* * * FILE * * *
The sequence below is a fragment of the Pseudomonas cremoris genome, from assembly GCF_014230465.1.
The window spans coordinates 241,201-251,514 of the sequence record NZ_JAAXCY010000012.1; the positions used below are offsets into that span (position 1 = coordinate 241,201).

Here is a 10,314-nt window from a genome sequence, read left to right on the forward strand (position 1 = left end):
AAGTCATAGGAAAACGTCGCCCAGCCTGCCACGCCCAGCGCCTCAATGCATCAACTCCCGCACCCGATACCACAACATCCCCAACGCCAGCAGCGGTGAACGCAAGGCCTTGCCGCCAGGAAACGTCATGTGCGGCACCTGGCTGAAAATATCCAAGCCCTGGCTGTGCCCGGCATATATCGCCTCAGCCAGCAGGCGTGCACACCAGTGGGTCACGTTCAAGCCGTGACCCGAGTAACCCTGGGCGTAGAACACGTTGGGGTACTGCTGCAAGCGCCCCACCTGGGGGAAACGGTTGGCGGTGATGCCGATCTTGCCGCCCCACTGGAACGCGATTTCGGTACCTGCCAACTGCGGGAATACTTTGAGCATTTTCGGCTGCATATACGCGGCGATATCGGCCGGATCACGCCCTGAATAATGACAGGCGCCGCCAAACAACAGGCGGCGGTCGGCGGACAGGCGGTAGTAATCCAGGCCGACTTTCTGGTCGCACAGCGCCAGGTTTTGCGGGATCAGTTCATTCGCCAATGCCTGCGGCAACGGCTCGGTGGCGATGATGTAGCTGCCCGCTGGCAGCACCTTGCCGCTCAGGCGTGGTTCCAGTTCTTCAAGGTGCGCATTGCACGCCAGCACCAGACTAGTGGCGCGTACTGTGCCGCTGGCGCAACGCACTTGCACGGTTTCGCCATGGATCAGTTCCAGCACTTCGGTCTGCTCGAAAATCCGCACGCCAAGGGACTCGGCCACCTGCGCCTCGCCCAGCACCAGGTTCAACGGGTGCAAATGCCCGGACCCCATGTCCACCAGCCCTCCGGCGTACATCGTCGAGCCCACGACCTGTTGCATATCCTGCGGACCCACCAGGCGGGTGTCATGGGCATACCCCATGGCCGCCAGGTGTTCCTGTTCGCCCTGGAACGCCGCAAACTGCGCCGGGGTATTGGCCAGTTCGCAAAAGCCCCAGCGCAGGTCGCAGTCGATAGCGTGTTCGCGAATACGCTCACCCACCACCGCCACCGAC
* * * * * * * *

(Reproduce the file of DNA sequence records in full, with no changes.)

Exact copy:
The sequence below is a fragment of the Pseudomonas cremoris genome, from assembly GCF_014230465.1.
The window spans coordinates 241,201-251,514 of the sequence record NZ_JAAXCY010000012.1; the positions used below are offsets into that span (position 1 = coordinate 241,201).

Here is a 10,314-nt window from a genome sequence, read left to right on the forward strand (position 1 = left end):
AAGTCATAGGAAAACGTCGCCCAGCCTGCCACGCCCAGCGCCTCAATGCATCAACTCCCGCACCCGATACCACAACATCCCCAACGCCAGCAGCGGTGAACGCAAGGCCTTGCCGCCAGGAAACGTCATGTGCGGCACCTGGCTGAAAATATCCAAGCCCTGGCTGTGCCCGGCATATATCGCCTCAGCCAGCAGGCGTGCACACCAGTGGGTCACGTTCAAGCCGTGACCCGAGTAACCCTGGGCGTAGAACACGTTGGGGTACTGCTGCAAGCGCCCCACCTGGGGGAAACGGTTGGCGGTGATGCCGATCTTGCCGCCCCACTGGAACGCGATTTCGGTACCTGCCAACTGCGGGAATACTTTGAGCATTTTCGGCTGCATATACGCGGCGATATCGGCCGGATCACGCCCTGAATAATGACAGGCGCCGCCAAACAACAGGCGGCGGTCGGCGGACAGGCGGTAGTAATCCAGGCCGACTTTCTGGTCGCACAGCGCCAGGTTTTGCGGGATCAGTTCATTCGCCAATGCCTGCGGCAACGGCTCGGTGGCGATGATGTAGCTGCCCGCTGGCAGCACCTTGCCGCTCAGGCGTGGTTCCAGTTCTTCAAGGTGCGCATTGCACGCCAGCACCAGACTAGTGGCGCGTACTGTGCCGCTGGCGCAACGCACTTGCACGGTTTCGCCATGGATCAGTTCCAGCACTTCGGTCTGCTCGAAAATCCGCACGCCAAGGGACTCGGCCACCTGCGCCTCGCCCAGCACCAGGTTCAACGGGTGCAAATGCCCGGACCCCATGTCCACCAGCCCTCCGGCGTACATCGTCGAGCCCACGACCTGTTGCATATCCTGCGGACCCACCAGGCGGGTGTCATGGGCATACCCCATGGCCGCCAGGTGTTCCTGTTCGCCCTGGAACGCCGCAAACTGCGCCGGGGTATTGGCCAGTTCGCAAAAGCCCCAGCGCAGGTCGCAGTCGATAGCGTGTTCGCGAATACGCTCACCCACCACCGCCACCGAC